TN Court of Appeals


Court: TN Court of Appeals


Matthew C. Haralson, Melanie E. Davis, and Andrew S. Trundle, Maryville, Tennessee, for the appellant, Norma Jean Wallace.

Ashley Harrison Shudan, Loudon, Tennessee, for the appellee, Estate of James Edgar Miller.


Many years prior to the decedent’s death, he was ordered to pay child support. Upon his death, the decedent’s ex-wife filed a claim against his estate seeking recovery of child support arrearages. The personal representative filed an exception, and the trial court denied the claim. The ex-wife appeals. We reverse.

TN Court of Criminal Appeals


Court: TN Court of Criminal Appeals


Tom Perry Bell, Whiteville, Tennessee, pro se.

Robert E. Cooper, Attorney General and Reporter; and John H. Bledsoe, Assistant Attorney General, for the appellee, State of Tennessee.

Judge: WITT

The petitioner, Tom Perry Bell, appeals pro se from the Hamilton County Criminal Court’s summary dismissal of his petition for post-conviction relief, which challenged his 1979 and 1984 convictions of second degree criminal sexual conduct and attempt to commit a felony, respectively. Discerning no error, we affirm the post-conviction court’s order.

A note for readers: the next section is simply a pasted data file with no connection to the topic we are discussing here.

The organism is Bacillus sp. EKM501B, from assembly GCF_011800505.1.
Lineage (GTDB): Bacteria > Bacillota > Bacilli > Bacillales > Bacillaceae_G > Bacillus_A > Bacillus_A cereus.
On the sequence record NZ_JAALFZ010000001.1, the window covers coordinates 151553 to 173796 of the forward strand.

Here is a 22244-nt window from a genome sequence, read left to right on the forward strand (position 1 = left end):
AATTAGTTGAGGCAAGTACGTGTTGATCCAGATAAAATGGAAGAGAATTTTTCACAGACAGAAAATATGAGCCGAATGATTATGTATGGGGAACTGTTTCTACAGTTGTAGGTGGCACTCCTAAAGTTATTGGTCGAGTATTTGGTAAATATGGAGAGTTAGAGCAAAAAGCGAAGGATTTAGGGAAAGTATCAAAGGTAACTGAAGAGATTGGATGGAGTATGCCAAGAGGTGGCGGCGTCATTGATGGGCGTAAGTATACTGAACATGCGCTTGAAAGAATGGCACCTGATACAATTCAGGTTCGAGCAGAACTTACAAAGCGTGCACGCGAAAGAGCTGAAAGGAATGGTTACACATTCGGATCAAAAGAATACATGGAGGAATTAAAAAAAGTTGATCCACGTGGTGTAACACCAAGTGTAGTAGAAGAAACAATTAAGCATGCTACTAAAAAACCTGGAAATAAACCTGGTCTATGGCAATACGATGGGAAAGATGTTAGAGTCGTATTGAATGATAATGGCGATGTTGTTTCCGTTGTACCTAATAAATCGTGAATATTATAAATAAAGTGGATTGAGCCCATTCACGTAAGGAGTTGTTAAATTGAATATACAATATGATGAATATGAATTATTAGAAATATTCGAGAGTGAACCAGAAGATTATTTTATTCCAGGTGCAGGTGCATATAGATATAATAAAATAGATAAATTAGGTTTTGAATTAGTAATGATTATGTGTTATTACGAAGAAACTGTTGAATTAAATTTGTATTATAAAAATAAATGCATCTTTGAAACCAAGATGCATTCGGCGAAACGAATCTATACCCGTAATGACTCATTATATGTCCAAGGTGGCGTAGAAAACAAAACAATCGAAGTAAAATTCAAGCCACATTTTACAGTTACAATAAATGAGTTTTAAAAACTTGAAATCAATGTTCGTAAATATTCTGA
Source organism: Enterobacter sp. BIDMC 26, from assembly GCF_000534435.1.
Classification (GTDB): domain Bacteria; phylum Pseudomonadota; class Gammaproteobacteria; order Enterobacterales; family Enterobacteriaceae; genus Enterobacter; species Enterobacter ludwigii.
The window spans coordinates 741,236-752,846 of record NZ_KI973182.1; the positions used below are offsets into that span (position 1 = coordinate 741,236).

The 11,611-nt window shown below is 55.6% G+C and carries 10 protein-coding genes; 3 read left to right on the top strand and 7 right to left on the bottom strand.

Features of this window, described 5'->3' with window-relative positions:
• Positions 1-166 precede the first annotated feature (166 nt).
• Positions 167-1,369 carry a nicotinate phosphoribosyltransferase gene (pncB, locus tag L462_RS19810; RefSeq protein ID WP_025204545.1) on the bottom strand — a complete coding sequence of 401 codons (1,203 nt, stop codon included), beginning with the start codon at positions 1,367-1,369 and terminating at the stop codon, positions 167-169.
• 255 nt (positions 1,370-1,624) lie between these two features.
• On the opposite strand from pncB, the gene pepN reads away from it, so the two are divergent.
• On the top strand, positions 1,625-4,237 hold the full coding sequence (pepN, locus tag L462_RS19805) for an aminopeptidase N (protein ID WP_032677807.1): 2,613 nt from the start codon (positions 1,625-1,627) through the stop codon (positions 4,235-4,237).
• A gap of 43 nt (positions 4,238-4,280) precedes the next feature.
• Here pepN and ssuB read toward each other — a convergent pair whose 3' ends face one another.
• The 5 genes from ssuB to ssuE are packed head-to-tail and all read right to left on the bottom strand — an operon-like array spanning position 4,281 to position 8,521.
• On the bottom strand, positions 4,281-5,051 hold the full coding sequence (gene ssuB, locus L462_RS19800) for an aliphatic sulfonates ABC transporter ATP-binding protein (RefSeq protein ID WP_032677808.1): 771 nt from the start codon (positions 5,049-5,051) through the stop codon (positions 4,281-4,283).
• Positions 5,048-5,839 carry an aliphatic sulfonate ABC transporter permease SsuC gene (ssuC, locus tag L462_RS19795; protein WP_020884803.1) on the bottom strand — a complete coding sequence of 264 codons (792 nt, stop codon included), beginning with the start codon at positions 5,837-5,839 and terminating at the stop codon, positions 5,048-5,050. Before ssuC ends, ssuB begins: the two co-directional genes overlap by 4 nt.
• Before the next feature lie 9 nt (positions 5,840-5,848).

Court: TN Court of Criminal Appeals


Charles P. Dupree, Chattanooga, Tennessee, for the appellant, Randy B. Braswell, Jr.

Robert E. Cooper, Jr., Attorney General and Reporter; Rene W. Turner, Senior Counsel; William H. Cox, III, District Attorney General; and Cameron Williams, Assistant District Attorney General, for the appellee, State of Tennessee.